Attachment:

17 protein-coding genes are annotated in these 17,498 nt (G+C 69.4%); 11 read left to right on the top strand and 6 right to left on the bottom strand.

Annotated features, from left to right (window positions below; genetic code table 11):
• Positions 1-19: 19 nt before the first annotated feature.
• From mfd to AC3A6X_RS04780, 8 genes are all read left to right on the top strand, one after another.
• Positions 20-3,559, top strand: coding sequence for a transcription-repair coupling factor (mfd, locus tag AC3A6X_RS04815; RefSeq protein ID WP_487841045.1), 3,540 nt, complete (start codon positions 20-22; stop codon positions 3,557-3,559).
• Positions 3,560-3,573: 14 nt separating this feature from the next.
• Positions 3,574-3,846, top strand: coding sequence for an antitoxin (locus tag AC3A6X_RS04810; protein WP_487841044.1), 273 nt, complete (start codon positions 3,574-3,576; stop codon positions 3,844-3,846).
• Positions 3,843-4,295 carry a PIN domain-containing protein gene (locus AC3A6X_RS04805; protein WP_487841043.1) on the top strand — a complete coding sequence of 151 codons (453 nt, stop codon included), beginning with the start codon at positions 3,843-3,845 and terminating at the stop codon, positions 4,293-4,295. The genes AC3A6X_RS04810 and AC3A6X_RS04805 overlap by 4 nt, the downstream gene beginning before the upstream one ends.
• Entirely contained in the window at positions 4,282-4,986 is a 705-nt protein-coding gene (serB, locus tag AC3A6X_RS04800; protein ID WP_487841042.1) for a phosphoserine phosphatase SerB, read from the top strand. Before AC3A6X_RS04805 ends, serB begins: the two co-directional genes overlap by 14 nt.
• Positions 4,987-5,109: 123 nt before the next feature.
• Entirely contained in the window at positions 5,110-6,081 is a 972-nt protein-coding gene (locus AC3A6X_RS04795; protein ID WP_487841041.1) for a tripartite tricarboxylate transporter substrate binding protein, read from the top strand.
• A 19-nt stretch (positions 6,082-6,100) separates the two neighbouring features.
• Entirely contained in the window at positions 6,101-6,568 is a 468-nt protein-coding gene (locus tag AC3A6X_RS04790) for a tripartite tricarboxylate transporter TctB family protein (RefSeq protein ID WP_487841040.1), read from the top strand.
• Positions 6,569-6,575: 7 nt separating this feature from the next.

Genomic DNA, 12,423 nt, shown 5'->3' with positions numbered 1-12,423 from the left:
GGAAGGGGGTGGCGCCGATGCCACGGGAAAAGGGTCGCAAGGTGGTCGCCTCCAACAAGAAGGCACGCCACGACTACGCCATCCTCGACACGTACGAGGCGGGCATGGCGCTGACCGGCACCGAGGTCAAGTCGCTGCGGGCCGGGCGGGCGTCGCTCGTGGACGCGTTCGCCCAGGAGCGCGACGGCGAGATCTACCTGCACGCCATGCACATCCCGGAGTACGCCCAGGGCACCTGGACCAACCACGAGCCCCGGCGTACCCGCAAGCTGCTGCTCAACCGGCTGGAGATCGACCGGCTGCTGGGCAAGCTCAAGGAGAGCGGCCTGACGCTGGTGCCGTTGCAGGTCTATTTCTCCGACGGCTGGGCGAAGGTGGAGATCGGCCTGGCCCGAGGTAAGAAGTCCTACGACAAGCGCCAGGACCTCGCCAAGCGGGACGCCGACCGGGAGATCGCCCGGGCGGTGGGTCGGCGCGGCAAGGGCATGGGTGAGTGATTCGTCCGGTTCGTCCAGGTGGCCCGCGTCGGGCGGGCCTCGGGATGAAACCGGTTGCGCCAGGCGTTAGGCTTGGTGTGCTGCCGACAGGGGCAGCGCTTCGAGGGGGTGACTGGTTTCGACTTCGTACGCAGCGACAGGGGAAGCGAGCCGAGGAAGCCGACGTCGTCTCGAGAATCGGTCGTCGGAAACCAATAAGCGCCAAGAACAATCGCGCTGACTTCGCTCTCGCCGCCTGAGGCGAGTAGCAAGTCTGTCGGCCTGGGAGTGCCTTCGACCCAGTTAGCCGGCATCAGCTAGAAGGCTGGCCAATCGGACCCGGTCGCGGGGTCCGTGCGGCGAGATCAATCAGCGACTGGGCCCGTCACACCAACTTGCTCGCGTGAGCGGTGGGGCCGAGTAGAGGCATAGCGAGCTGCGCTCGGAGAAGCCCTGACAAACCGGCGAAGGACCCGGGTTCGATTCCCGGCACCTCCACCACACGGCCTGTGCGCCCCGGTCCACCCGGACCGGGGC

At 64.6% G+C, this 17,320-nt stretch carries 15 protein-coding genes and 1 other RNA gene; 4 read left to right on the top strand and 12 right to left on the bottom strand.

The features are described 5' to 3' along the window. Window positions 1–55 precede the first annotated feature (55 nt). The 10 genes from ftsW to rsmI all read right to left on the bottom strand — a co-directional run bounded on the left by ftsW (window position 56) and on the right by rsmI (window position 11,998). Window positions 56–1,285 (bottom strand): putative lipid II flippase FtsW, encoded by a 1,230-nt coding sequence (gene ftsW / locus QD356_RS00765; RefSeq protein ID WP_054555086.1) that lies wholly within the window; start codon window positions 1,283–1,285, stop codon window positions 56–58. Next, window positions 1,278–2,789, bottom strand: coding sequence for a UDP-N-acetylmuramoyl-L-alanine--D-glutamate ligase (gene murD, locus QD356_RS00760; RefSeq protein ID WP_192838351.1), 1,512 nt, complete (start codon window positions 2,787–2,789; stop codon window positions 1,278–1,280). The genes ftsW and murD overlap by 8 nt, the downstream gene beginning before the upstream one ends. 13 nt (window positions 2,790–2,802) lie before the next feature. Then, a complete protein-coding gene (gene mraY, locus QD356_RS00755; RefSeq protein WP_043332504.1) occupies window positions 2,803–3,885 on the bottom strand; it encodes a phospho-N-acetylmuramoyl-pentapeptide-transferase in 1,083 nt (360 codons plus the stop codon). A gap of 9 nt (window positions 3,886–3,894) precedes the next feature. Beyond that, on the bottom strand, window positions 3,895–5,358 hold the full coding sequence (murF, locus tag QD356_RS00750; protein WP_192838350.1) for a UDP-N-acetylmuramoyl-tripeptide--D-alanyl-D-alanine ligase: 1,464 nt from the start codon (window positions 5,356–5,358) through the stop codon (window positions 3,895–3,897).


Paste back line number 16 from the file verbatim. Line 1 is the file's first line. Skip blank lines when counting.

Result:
GGAAGGGGGTGGCGCCGATGCCACGGGAAAAGGGTCGCAAGGTGGTCGCCTCCAACAAGAAGGCACGCCACGACTACGCCATCCTCGACACGTACGAGGCGGGCATGGCGCTGACCGGCACCGAGGTCAAGTCGCTGCGGGCCGGGCGGGCGTCGCTCGTGGACGCGTTCGCCCAGGAGCGCGACGGCGAGATCTACCTGCACGCCATGCACATCCCGGAGTACGCCCAGGGCACCTGGACCAACCACGAGCCCCGGCGTACCCGCAAGCTGCTGCTCAACCGGCTGGAGATCGACCGGCTGCTGGGCAAGCTCAAGGAGAGCGGCCTGACGCTGGTGCCGTTGCAGGTCTATTTCTCCGACGGCTGGGCGAAGGTGGAGATCGGCCTGGCCCGAGGTAAGAAGTCCTACGACAAGCGCCAGGACCTCGCCAAGCGGGACGCCGACCGGGAGATCGCCCGGGCGGTGGGTCGGCGCGGCAAGGGCATGGGTGAGTGATTCGTCCGGTTCGTCCAGGTGGCCCGCGTCGGGCGGGCCTCGGGATGAAACCGGTTGCGCCAGGCGTTAGGCTTGGTGTGCTGCCGACAGGGGCAGCGCTTCGAGGGGGTGACTGGTTTCGACTTCGTACGCAGCGACAGGGGAAGCGAGCCGAGGAAGCCGACGTCGTCTCGAGAATCGGTCGTCGGAAACCAATAAGCGCCAAGAACAATCGCGCTGACTTCGCTCTCGCCGCCTGAGGCGAGTAGCAAGTCTGTCGGCCTGGGAGTGCCTTCGACCCAGTTAGCCGGCATCAGCTAGAAGGCTGGCCAATCGGACCCGGTCGCGGGGTCCGTGCGGCGAGATCAATCAGCGACTGGGCCCGTCACACCAACTTGCTCGCGTGAGCGGTGGGGCCGAGTAGAGGCATAGCGAGCTGCGCTCGGAGAAGCCCTGACAAACCGGCGAAGGACCCGGGTTCGATTCCCGGCACCTCCACCACACGGCCTGTGCGCCCCGGTCCACCCGGACCGGGGC